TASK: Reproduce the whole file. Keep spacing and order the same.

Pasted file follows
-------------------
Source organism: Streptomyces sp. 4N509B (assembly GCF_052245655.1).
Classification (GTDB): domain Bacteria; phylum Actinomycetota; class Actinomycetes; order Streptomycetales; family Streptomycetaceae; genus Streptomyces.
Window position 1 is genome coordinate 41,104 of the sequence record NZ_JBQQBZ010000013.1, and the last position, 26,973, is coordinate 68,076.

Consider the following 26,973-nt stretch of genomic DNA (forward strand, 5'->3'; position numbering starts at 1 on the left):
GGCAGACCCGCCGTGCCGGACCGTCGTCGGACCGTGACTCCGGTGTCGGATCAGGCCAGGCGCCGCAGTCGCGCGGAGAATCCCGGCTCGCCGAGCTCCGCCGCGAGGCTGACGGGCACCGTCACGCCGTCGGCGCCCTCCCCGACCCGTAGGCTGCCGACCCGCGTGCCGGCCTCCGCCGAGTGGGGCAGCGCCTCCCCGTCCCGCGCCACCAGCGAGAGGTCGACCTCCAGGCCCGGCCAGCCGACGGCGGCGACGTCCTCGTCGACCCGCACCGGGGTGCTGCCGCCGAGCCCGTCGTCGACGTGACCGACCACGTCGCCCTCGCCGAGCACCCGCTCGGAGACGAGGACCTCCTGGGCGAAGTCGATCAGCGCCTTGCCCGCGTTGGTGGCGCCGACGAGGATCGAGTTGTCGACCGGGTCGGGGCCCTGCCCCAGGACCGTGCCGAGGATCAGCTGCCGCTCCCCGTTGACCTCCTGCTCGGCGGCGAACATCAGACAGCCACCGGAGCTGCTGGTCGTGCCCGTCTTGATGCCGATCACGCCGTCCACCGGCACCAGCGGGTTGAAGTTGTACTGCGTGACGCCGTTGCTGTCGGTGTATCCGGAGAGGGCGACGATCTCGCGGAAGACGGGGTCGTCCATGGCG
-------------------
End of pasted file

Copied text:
Source organism: Streptomyces sp. 4N509B (assembly GCF_052245655.1).
Classification (GTDB): domain Bacteria; phylum Actinomycetota; class Actinomycetes; order Streptomycetales; family Streptomycetaceae; genus Streptomyces.
Window position 1 is genome coordinate 41,104 of the sequence record NZ_JBQQBZ010000013.1, and the last position, 26,973, is coordinate 68,076.

Consider the following 26,973-nt stretch of genomic DNA (forward strand, 5'->3'; position numbering starts at 1 on the left):
GGCAGACCCGCCGTGCCGGACCGTCGTCGGACCGTGACTCCGGTGTCGGATCAGGCCAGGCGCCGCAGTCGCGCGGAGAATCCCGGCTCGCCGAGCTCCGCCGCGAGGCTGACGGGCACCGTCACGCCGTCGGCGCCCTCCCCGACCCGTAGGCTGCCGACCCGCGTGCCGGCCTCCGCCGAGTGGGGCAGCGCCTCCCCGTCCCGCGCCACCAGCGAGAGGTCGACCTCCAGGCCCGGCCAGCCGACGGCGGCGACGTCCTCGTCGACCCGCACCGGGGTGCTGCCGCCGAGCCCGTCGTCGACGTGACCGACCACGTCGCCCTCGCCGAGCACCCGCTCGGAGACGAGGACCTCCTGGGCGAAGTCGATCAGCGCCTTGCCCGCGTTGGTGGCGCCGACGAGGATCGAGTTGTCGACCGGGTCGGGGCCCTGCCCCAGGACCGTGCCGAGGATCAGCTGCCGCTCCCCGTTGACCTCCTGCTCGGCGGCGAACATCAGACAGCCACCGGAGCTGCTGGTCGTGCCCGTCTTGATGCCGATCACGCCGTCCACCGGCACCAGCGGGTTGAAGTTGTACTGCGTGACGCCGTTGCTGTCGGTGTATCCGGAGAGGGCGACGATCTCGCGGAAGACGGGGTCGTCCATGGCG